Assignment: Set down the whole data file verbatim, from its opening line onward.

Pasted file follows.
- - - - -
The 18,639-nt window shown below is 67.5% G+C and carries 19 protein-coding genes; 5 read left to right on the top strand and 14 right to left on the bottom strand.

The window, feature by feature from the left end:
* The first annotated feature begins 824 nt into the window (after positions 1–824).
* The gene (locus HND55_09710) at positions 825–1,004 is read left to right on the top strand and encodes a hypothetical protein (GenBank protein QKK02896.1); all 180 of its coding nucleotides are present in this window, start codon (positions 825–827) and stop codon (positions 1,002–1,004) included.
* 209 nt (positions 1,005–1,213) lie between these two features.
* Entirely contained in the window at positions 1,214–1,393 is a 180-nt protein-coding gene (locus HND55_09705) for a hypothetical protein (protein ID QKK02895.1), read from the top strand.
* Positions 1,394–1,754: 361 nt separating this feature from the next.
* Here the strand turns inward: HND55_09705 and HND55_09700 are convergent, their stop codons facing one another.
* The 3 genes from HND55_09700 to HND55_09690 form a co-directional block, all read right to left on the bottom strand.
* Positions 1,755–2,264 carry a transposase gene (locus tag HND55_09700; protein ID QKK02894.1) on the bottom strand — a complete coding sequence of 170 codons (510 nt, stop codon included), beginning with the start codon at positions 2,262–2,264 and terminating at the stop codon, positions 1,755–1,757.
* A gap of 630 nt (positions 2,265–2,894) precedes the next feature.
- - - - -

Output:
The 18,639-nt window shown below is 67.5% G+C and carries 19 protein-coding genes; 5 read left to right on the top strand and 14 right to left on the bottom strand.

The window, feature by feature from the left end:
* The first annotated feature begins 824 nt into the window (after positions 1–824).
* The gene (locus HND55_09710) at positions 825–1,004 is read left to right on the top strand and encodes a hypothetical protein (GenBank protein QKK02896.1); all 180 of its coding nucleotides are present in this window, start codon (positions 825–827) and stop codon (positions 1,002–1,004) included.
* 209 nt (positions 1,005–1,213) lie between these two features.
* Entirely contained in the window at positions 1,214–1,393 is a 180-nt protein-coding gene (locus HND55_09705) for a hypothetical protein (protein ID QKK02895.1), read from the top strand.
* Positions 1,394–1,754: 361 nt separating this feature from the next.
* Here the strand turns inward: HND55_09705 and HND55_09700 are convergent, their stop codons facing one another.
* The 3 genes from HND55_09700 to HND55_09690 form a co-directional block, all read right to left on the bottom strand.
* Positions 1,755–2,264 carry a transposase gene (locus tag HND55_09700; protein ID QKK02894.1) on the bottom strand — a complete coding sequence of 170 codons (510 nt, stop codon included), beginning with the start codon at positions 2,262–2,264 and terminating at the stop codon, positions 1,755–1,757.
* A gap of 630 nt (positions 2,265–2,894) precedes the next feature.